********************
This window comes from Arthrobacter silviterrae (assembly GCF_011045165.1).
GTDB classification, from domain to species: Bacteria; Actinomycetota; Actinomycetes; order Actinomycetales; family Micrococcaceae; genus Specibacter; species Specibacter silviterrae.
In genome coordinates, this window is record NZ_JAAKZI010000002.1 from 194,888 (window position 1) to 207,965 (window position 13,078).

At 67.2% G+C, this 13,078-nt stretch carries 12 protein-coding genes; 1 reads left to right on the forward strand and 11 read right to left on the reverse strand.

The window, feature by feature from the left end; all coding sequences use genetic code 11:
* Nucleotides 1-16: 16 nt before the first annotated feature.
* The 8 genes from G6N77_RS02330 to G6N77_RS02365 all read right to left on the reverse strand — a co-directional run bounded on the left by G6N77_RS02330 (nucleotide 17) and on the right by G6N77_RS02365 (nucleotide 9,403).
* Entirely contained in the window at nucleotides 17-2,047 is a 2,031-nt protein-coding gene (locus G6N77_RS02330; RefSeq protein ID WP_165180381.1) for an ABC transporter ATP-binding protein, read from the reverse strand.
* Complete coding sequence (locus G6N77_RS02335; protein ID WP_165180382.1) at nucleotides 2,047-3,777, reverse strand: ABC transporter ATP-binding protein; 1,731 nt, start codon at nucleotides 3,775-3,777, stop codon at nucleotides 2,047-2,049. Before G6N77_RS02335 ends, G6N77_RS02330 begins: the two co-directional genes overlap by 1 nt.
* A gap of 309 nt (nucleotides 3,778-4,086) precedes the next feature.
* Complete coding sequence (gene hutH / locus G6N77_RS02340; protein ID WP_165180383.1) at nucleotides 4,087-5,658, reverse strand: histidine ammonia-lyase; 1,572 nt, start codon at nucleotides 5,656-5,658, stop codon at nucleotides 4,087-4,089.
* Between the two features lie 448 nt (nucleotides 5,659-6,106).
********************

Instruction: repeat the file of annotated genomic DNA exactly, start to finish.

This window comes from Arthrobacter silviterrae (assembly GCF_011045165.1).
GTDB classification, from domain to species: Bacteria; Actinomycetota; Actinomycetes; order Actinomycetales; family Micrococcaceae; genus Specibacter; species Specibacter silviterrae.
In genome coordinates, this window is record NZ_JAAKZI010000002.1 from 194,888 (window position 1) to 207,965 (window position 13,078).

At 67.2% G+C, this 13,078-nt stretch carries 12 protein-coding genes; 1 reads left to right on the forward strand and 11 read right to left on the reverse strand.

The window, feature by feature from the left end; all coding sequences use genetic code 11:
* Nucleotides 1-16: 16 nt before the first annotated feature.
* The 8 genes from G6N77_RS02330 to G6N77_RS02365 all read right to left on the reverse strand — a co-directional run bounded on the left by G6N77_RS02330 (nucleotide 17) and on the right by G6N77_RS02365 (nucleotide 9,403).
* Entirely contained in the window at nucleotides 17-2,047 is a 2,031-nt protein-coding gene (locus G6N77_RS02330; RefSeq protein ID WP_165180381.1) for an ABC transporter ATP-binding protein, read from the reverse strand.
* Complete coding sequence (locus G6N77_RS02335; protein ID WP_165180382.1) at nucleotides 2,047-3,777, reverse strand: ABC transporter ATP-binding protein; 1,731 nt, start codon at nucleotides 3,775-3,777, stop codon at nucleotides 2,047-2,049. Before G6N77_RS02335 ends, G6N77_RS02330 begins: the two co-directional genes overlap by 1 nt.
* A gap of 309 nt (nucleotides 3,778-4,086) precedes the next feature.
* Complete coding sequence (gene hutH / locus G6N77_RS02340; protein ID WP_165180383.1) at nucleotides 4,087-5,658, reverse strand: histidine ammonia-lyase; 1,572 nt, start codon at nucleotides 5,656-5,658, stop codon at nucleotides 4,087-4,089.
* Between the two features lie 448 nt (nucleotides 5,659-6,106).